A new study by University of Edinburgh researchers says that how well a person performs in a group may be hereditary.
They found that strong genetic influences have a major influence on how loyal a person feels to their social group.
Scientists asked sets of twins a series of questions about how important it was for them that people with whom they are affiliated share their religion, ethnicity or race.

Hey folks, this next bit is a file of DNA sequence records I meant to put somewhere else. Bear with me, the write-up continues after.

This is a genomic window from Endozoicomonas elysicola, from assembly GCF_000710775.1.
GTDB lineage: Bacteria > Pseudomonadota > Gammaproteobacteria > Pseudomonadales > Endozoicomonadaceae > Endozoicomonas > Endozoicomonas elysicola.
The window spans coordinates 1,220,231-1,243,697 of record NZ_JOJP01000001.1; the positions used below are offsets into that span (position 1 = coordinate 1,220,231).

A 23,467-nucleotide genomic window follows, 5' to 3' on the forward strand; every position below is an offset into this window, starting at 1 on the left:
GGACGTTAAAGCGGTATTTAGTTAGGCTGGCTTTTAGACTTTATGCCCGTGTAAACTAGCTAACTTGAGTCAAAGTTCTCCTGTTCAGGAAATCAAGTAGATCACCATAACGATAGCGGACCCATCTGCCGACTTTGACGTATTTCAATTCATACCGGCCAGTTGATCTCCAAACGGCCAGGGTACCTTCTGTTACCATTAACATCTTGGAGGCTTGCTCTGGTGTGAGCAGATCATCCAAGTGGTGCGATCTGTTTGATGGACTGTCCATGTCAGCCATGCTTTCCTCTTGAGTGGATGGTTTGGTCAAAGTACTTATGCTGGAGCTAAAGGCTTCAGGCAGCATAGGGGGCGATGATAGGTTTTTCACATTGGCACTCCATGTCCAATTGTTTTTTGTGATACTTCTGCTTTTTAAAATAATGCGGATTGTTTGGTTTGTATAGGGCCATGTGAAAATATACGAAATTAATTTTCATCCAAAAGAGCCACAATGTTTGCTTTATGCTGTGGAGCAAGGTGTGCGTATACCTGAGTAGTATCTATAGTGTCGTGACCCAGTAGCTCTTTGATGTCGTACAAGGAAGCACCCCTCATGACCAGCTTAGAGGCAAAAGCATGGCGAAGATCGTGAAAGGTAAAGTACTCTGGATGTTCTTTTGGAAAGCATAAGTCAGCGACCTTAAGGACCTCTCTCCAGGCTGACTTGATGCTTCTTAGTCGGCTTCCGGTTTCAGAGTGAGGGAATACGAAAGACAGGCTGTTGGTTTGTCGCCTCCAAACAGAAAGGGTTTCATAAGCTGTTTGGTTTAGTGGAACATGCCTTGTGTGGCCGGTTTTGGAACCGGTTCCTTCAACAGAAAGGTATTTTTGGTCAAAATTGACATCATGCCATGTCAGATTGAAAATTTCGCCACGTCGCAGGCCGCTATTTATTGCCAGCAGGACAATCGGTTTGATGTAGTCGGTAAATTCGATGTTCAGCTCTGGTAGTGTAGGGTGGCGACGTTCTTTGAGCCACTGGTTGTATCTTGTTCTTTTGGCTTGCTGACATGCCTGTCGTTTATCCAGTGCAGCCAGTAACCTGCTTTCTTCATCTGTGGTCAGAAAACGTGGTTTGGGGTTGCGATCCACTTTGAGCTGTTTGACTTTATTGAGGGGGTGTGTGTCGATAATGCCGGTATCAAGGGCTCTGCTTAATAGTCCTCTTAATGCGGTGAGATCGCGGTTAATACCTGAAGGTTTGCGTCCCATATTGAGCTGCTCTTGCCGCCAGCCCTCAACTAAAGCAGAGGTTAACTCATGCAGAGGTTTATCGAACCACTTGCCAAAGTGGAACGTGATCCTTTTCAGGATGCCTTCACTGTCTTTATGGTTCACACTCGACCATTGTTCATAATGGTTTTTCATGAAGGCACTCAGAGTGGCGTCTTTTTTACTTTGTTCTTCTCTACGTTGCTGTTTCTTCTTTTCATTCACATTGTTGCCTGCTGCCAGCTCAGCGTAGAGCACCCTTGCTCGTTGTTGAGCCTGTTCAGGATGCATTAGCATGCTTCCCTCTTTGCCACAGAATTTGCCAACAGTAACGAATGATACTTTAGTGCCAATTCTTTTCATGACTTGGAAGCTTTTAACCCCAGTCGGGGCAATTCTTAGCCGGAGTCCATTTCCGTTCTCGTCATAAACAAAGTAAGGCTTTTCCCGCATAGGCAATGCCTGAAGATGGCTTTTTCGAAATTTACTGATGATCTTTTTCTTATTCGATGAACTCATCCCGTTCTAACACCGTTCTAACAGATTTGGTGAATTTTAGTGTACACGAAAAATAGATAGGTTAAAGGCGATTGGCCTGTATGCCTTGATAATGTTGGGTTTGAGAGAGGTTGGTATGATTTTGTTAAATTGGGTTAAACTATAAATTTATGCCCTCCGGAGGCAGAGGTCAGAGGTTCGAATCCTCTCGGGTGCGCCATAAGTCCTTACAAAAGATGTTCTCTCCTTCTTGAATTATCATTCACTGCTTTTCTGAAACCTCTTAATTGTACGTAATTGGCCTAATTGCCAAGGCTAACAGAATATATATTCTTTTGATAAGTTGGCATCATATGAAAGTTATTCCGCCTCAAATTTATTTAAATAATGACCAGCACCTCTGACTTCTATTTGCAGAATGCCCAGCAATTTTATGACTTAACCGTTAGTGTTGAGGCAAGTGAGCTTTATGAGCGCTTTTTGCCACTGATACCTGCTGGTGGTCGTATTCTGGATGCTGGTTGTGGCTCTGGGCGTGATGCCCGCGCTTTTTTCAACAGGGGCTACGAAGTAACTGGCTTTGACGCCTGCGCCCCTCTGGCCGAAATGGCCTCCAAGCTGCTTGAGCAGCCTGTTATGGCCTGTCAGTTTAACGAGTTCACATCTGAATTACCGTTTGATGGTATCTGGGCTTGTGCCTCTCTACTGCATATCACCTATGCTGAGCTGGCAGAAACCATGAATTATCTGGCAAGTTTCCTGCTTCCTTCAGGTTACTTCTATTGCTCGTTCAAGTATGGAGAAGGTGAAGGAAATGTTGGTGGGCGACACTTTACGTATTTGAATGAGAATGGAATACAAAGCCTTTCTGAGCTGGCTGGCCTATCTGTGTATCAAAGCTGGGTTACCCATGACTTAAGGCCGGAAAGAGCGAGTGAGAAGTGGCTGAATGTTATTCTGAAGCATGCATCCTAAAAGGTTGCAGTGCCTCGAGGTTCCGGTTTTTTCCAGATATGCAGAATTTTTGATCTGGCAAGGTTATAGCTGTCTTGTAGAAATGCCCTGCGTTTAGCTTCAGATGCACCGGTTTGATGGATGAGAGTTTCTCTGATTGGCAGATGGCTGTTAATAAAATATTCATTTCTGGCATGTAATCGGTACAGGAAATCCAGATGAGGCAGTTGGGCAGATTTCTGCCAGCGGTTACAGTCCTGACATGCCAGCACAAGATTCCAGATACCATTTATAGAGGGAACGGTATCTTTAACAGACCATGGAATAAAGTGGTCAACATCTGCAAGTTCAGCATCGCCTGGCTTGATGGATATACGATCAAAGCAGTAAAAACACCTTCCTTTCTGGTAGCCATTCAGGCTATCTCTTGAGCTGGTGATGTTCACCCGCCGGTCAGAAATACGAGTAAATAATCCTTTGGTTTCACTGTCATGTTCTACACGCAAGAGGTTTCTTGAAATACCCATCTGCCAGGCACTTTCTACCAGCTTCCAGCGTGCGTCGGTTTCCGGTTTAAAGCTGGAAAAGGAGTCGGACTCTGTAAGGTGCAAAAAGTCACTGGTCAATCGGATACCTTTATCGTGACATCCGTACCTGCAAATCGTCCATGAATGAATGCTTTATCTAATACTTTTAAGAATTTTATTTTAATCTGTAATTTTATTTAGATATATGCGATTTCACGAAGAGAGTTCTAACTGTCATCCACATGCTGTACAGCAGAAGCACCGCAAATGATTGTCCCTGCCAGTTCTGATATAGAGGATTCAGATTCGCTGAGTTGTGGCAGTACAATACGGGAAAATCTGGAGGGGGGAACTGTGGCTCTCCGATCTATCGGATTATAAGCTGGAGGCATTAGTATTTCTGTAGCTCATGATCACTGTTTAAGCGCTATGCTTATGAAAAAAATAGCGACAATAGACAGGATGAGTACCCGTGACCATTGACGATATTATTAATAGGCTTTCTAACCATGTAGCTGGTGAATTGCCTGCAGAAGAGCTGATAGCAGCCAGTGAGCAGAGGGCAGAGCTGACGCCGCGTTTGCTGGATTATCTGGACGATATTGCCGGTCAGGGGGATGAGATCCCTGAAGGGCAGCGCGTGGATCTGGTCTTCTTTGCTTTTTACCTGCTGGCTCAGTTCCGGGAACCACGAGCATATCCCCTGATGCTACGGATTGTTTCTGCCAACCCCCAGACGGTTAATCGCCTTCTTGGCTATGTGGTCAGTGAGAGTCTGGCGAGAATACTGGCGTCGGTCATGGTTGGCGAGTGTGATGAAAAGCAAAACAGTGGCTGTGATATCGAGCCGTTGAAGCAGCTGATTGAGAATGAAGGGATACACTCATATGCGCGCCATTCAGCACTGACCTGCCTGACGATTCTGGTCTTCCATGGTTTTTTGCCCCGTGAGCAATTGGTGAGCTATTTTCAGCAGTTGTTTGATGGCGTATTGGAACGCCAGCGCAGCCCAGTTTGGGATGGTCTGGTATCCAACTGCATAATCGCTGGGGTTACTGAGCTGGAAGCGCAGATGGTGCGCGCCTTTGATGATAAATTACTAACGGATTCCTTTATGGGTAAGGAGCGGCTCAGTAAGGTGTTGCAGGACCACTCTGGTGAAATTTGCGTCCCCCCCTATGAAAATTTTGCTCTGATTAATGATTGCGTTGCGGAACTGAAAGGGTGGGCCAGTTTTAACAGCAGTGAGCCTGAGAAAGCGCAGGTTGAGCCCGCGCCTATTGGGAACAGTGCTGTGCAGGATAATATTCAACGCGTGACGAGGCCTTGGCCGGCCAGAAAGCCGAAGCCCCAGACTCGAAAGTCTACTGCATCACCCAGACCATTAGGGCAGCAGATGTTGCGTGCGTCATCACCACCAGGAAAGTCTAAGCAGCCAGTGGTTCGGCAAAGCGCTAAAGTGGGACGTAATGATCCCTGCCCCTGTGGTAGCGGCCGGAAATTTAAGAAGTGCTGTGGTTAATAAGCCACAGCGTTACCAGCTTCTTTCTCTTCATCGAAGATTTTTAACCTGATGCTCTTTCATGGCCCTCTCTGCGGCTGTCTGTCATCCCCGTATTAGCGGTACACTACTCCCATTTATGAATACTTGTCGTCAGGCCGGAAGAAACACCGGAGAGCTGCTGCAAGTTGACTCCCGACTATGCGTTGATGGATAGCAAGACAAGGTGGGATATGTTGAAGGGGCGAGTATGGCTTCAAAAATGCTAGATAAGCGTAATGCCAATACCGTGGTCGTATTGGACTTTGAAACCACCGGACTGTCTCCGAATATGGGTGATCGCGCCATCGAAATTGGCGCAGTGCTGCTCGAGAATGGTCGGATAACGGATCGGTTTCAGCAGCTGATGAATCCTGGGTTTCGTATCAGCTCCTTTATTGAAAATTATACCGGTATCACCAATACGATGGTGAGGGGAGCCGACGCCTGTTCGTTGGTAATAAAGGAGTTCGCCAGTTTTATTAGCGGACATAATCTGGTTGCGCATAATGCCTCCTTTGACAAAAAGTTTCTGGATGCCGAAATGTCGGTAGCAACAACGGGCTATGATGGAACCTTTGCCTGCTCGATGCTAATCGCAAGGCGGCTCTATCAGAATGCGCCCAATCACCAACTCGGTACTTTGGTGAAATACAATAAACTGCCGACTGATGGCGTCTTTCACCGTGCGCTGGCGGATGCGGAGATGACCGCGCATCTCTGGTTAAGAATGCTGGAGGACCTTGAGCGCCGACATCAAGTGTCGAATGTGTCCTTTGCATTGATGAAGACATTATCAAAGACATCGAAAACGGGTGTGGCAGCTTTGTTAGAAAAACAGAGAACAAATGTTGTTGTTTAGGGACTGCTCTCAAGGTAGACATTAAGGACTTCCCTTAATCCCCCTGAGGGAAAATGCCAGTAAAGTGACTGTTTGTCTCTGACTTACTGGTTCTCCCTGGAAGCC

They found that identical twins - who share all their genes - gave very similar responses, whereas non-identical twins were much more likely to differ in their answers.
"The success of a coalition reflects the genetic make-up of the group members as well as cultural factors such as and shared goals, beliefs, and traditions," said Professor Timothy Bates, of the University of Edinburgh's School of Philosophy, Psychology and Language Sciences.
"This research could be applied to investigate affiliation in areas such as work, sport and the military," he added.
The study is published in Psychological Science journal.